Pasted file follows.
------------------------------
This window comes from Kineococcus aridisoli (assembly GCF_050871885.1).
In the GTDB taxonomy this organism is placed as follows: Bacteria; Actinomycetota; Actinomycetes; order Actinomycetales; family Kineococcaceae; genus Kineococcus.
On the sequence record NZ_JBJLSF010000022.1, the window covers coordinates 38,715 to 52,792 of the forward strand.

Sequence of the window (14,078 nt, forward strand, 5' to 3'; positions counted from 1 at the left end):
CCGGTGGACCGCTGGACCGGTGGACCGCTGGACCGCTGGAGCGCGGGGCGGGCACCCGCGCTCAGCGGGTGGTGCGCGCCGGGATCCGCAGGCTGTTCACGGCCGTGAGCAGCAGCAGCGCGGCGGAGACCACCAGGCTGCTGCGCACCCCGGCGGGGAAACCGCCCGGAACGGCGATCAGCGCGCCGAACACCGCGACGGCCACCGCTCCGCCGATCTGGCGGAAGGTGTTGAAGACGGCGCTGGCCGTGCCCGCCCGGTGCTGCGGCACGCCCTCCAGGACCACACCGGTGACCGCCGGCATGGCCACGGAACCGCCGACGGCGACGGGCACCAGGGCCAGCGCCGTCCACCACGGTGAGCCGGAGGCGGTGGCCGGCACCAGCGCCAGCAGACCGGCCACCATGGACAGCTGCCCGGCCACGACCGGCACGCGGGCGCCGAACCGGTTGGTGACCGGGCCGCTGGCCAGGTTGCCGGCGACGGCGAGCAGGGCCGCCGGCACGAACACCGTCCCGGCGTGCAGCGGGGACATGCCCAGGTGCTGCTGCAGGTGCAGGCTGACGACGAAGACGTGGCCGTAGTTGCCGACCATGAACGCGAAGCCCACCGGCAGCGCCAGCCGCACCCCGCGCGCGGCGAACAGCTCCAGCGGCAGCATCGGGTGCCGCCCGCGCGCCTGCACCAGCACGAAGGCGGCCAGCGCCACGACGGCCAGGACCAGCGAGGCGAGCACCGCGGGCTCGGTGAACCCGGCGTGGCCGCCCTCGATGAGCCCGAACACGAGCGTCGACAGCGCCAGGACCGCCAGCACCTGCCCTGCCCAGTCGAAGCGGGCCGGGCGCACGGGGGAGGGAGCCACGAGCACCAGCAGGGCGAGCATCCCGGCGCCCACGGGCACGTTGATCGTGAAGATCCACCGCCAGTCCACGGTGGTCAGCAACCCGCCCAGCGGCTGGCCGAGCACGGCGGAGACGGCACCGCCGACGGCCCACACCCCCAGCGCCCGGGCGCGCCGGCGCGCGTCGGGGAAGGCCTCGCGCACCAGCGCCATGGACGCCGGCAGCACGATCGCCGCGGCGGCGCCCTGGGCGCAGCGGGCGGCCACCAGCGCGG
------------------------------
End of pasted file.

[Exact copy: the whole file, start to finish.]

This window comes from Kineococcus aridisoli (assembly GCF_050871885.1).
In the GTDB taxonomy this organism is placed as follows: Bacteria; Actinomycetota; Actinomycetes; order Actinomycetales; family Kineococcaceae; genus Kineococcus.
On the sequence record NZ_JBJLSF010000022.1, the window covers coordinates 38,715 to 52,792 of the forward strand.

Sequence of the window (14,078 nt, forward strand, 5' to 3'; positions counted from 1 at the left end):
CCGGTGGACCGCTGGACCGGTGGACCGCTGGACCGCTGGAGCGCGGGGCGGGCACCCGCGCTCAGCGGGTGGTGCGCGCCGGGATCCGCAGGCTGTTCACGGCCGTGAGCAGCAGCAGCGCGGCGGAGACCACCAGGCTGCTGCGCACCCCGGCGGGGAAACCGCCCGGAACGGCGATCAGCGCGCCGAACACCGCGACGGCCACCGCTCCGCCGATCTGGCGGAAGGTGTTGAAGACGGCGCTGGCCGTGCCCGCCCGGTGCTGCGGCACGCCCTCCAGGACCACACCGGTGACCGCCGGCATGGCCACGGAACCGCCGACGGCGACGGGCACCAGGGCCAGCGCCGTCCACCACGGTGAGCCGGAGGCGGTGGCCGGCACCAGCGCCAGCAGACCGGCCACCATGGACAGCTGCCCGGCCACGACCGGCACGCGGGCGCCGAACCGGTTGGTGACCGGGCCGCTGGCCAGGTTGCCGGCGACGGCGAGCAGGGCCGCCGGCACGAACACCGTCCCGGCGTGCAGCGGGGACATGCCCAGGTGCTGCTGCAGGTGCAGGCTGACGACGAAGACGTGGCCGTAGTTGCCGACCATGAACGCGAAGCCCACCGGCAGCGCCAGCCGCACCCCGCGCGCGGCGAACAGCTCCAGCGGCAGCATCGGGTGCCGCCCGCGCGCCTGCACCAGCACGAAGGCGGCCAGCGCCACGACGGCCAGGACCAGCGAGGCGAGCACCGCGGGCTCGGTGAACCCGGCGTGGCCGCCCTCGATGAGCCCGAACACGAGCGTCGACAGCGCCAGGACCGCCAGCACCTGCCCTGCCCAGTCGAAGCGGGCCGGGCGCACGGGGGAGGGAGCCACGAGCACCAGCAGGGCGAGCATCCCGGCGCCCACGGGCACGTTGATCGTGAAGATCCACCGCCAGTCCACGGTGGTCAGCAACCCGCCCAGCGGCTGGCCGAGCACGGCGGAGACGGCACCGCCGACGGCCCACACCCCCAGCGCCCGGGCGCGCCGGCGCGCGTCGGGGAAGGCCTCGCGCACCAGCGCCATGGACGCCGGCAGCACGATCGCCGCGGCGGCGCCCTGGGCGCAGCGGGCGGCCACCAGCGCGG